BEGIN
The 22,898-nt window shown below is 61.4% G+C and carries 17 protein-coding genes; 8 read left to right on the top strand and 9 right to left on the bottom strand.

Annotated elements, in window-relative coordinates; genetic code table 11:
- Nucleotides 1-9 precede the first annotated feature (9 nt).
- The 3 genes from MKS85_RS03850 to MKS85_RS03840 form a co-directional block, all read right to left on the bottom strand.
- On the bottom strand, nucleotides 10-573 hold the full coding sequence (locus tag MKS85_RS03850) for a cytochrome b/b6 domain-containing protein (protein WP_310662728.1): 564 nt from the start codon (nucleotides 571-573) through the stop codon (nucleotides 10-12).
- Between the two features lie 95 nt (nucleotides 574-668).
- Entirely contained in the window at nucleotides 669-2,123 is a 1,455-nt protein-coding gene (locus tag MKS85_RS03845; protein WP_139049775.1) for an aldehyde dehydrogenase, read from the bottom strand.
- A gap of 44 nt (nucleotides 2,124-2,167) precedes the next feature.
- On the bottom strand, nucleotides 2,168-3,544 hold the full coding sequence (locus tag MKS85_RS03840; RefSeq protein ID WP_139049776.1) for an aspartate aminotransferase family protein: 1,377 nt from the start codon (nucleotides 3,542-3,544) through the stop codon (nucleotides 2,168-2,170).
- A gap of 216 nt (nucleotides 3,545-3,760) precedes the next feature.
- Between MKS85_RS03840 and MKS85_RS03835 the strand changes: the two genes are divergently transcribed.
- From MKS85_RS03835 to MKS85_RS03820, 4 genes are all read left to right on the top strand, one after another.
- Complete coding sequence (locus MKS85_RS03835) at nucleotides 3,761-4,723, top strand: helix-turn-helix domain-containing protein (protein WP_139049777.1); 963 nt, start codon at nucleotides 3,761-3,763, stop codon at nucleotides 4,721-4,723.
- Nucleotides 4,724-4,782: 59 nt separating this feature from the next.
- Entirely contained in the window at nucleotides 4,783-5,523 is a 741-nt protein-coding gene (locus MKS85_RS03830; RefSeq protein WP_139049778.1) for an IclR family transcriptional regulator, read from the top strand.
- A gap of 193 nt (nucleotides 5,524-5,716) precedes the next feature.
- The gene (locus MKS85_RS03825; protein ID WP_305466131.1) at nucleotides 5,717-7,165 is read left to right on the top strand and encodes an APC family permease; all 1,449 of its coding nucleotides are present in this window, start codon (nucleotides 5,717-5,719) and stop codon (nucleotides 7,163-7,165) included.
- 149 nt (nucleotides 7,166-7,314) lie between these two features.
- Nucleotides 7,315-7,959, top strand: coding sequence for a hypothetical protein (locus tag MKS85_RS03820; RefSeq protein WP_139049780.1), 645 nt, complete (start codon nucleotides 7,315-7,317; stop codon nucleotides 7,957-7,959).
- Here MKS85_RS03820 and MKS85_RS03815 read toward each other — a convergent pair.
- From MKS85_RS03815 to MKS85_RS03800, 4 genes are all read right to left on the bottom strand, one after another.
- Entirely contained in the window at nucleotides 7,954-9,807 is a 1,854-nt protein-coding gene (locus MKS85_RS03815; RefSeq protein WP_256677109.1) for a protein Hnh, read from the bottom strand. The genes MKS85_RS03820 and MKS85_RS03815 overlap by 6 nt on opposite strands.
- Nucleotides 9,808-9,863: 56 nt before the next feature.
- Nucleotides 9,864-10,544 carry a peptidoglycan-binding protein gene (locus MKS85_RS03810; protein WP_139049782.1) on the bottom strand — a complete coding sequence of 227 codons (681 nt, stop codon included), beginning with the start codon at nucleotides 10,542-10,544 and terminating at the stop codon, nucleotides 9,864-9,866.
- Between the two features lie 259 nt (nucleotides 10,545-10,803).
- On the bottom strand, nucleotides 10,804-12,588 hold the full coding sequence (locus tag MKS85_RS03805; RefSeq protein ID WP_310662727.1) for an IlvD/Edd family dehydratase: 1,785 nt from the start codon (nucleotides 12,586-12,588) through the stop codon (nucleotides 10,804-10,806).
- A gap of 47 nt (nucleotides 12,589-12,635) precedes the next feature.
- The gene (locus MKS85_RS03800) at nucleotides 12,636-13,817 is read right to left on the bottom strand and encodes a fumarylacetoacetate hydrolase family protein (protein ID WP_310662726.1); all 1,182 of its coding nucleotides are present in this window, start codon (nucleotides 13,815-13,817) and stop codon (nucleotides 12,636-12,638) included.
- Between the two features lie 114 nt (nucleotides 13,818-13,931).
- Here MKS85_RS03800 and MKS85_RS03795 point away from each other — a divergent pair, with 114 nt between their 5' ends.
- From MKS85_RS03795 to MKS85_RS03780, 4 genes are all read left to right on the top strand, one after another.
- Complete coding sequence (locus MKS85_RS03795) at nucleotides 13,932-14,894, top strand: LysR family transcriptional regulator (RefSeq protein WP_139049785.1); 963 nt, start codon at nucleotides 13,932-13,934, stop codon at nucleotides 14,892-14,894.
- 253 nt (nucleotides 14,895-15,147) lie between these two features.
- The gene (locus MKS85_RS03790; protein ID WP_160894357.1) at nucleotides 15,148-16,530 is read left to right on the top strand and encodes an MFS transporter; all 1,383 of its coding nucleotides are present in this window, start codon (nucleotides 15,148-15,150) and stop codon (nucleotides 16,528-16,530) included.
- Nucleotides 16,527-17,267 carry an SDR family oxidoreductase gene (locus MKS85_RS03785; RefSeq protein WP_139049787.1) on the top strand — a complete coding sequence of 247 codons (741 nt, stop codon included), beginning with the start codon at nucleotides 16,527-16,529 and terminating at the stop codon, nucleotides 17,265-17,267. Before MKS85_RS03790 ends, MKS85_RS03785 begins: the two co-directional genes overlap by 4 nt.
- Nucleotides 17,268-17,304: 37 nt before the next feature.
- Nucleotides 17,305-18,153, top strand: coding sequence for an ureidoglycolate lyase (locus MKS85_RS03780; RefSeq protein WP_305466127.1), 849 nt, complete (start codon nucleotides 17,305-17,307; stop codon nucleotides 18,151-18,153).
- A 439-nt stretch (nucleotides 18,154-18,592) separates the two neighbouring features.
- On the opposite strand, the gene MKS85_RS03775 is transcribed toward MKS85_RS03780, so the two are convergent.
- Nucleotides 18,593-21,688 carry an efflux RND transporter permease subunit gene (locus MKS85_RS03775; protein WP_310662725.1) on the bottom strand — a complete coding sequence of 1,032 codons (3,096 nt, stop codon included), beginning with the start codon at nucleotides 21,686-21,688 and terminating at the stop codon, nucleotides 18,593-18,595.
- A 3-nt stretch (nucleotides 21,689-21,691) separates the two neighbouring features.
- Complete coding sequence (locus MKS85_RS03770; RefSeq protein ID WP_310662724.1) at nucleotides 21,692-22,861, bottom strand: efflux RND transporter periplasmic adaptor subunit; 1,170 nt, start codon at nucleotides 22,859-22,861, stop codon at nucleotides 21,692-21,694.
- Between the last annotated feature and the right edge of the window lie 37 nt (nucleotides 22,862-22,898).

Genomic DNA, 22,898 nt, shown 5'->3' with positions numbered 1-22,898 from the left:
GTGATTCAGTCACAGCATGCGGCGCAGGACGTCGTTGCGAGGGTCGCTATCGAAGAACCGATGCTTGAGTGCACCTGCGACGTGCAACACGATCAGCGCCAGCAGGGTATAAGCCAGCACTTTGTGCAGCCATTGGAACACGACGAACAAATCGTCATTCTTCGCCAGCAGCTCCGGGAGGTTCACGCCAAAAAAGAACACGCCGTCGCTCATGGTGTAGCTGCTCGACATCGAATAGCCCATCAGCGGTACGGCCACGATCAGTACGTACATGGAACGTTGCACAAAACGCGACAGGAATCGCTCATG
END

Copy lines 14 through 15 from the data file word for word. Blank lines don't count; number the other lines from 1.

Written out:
- Nucleotides 4,724-4,782: 59 nt separating this feature from the next.
- Entirely contained in the window at nucleotides 4,783-5,523 is a 741-nt protein-coding gene (locus MKS85_RS03830; RefSeq protein WP_139049778.1) for an IclR family transcriptional regulator, read from the top strand.